You might be familiar with the statement: “Ideas are cheap.” Keep this in mind. People will come to you with requests that are little more than ideas. The easy way to spot these are the ones that don’t have a clear goal or that lack a meaningful description. If people can’t define why the content is needed or what it is for, then you can start prioritizing these against the ideas with more defined outcomes.

Schedule a recurring SME council meeting

Once you have a backlog, you need a method for prioritizing work. For new programs, you typically don’t have dedicated resources, which means you need to be deliberate with your time. A “SME Council’ is a way to accomplish this while also elevating your role in the organization.

Subject Matter Experts (SME) in your organization are the people who everyone goes to for answers. These aren’t necessarily the most senior people on their teams. A good way to find them is to ask people on the support, success, and sales team: “Who do you go to for questions about the product?”

After you get a few names, then go ask those people the same question. Sometimes they are actually just conduits for information from other sources. More often than not, you’ll find that most teams rely on the same handful of people who seem to know all the answers. These are your SMEs.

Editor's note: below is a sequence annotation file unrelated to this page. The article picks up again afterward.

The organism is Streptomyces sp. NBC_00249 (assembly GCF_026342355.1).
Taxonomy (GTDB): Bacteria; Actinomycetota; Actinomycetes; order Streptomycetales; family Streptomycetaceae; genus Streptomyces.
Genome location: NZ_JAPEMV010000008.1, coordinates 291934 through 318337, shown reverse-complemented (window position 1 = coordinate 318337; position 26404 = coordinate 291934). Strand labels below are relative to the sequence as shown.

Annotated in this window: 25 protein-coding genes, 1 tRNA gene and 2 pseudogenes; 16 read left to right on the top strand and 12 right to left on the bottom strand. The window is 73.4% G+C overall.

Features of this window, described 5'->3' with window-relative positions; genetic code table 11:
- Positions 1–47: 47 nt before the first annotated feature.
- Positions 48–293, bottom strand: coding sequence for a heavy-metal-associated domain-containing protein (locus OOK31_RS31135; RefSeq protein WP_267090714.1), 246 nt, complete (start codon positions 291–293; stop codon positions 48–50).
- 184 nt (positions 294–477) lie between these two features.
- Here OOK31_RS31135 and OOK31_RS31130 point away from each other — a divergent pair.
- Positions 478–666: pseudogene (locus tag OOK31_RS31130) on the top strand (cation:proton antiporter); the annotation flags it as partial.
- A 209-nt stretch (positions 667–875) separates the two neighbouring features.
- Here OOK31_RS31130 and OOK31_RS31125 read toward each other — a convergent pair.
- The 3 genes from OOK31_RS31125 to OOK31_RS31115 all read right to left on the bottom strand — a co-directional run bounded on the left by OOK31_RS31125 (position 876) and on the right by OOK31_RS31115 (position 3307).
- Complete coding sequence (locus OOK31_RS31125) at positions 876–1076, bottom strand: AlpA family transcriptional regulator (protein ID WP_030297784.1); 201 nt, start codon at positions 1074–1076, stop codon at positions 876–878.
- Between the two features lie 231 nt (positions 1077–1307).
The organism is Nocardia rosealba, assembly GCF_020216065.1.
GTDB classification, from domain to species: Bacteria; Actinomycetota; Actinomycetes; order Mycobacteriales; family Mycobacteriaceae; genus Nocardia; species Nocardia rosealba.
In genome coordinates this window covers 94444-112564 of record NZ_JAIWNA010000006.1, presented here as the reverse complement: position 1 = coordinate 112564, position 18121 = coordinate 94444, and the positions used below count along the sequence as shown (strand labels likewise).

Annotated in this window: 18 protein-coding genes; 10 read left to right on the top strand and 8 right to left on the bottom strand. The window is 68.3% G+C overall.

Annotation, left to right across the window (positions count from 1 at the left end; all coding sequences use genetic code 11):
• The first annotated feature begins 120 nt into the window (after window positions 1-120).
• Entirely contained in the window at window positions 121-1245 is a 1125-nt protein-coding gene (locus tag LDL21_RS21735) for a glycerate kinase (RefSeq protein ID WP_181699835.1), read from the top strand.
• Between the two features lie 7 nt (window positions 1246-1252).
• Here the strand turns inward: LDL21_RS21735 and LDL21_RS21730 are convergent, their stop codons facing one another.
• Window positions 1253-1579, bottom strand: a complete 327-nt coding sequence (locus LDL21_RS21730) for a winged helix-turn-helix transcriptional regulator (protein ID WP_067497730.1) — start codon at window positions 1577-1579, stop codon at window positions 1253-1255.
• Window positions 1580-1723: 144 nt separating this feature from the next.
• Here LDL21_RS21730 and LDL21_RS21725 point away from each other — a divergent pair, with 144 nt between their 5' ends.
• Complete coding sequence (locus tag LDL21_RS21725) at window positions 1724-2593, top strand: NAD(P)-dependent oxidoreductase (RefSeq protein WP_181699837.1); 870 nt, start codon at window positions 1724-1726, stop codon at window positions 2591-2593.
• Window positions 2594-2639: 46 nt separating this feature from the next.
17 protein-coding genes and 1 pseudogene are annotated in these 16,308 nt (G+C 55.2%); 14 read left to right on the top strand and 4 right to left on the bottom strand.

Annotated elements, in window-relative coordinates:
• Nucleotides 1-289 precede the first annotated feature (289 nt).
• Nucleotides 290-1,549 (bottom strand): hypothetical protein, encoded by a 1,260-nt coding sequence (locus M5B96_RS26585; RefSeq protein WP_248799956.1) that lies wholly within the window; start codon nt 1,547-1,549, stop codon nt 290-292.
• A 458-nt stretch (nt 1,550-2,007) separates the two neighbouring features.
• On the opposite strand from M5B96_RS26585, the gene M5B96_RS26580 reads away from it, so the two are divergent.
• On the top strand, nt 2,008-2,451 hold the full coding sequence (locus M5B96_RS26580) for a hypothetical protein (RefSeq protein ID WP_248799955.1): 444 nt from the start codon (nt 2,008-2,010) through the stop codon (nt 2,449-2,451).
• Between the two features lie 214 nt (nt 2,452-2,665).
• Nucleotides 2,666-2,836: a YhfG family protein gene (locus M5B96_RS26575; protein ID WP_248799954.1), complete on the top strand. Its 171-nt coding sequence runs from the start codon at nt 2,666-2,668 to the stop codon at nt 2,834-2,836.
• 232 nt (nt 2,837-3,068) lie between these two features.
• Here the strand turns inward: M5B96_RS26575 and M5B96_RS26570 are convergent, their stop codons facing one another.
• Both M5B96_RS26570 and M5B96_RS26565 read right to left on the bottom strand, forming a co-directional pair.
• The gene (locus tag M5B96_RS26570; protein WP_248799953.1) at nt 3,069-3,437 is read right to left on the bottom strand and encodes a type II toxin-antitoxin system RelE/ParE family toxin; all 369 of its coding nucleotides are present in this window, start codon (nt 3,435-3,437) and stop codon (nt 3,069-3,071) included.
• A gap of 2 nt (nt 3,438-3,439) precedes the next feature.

SMEs tend to know the product and customers. They often have good relationships with everyone because they are constantly helping teams out. They have a lot of goodwill and insight about what is going on. You can capitalize on this goodwill while also helping them raise the awareness of your Customer Education initiatives.

How to setup a SME council:

  1. Setup meetings with about 5-10 low / mid-level personnel on the Support, Customer Success, Sales, and Marketing teams. These are people who need to respond to customers, not necessarily the most senior people in the org.

  2. Ask these people the following questions

    1. Who do you go to when you have complex questions about our product?

    2. Who do you go to when you want to learn about our customers?

    3. Are there any resources you reference regularly? (to determine who built them)

  3. Create a list of names of people who are considered “experts”

  4. Go interview those experts and ask them the same questions

  5. Compile the list of these names and note what subjects people go to them for

  6. Setup a meeting with the managers of these SMEs and explain you’d like to get their help once a month prioritizing work in your backlog. You’re asking for their resources’ time.

  7. With this approval, setup a monthly recurring 1-hour meeting with no more than 5 people in attendance. If you have more than 5 people, you should create a separate meeting since it means you likely have too broad a scope.

  8. During this meeting, show the backlog of activities you’ve developed & ask the SMEs to help you prioritize the work.

  9. Ask these questions

    1. Which of these tasks do you think will have the greatest impact on the business?

    2. Are there other tasks that you believe will have a greater impact which are not represented here?

    3. For the high priority tasks, who is the best person to speak to for information about that subject?

    4. How would you measure the impact of these high priority tasks (find out where the data and reporting resides in the organization)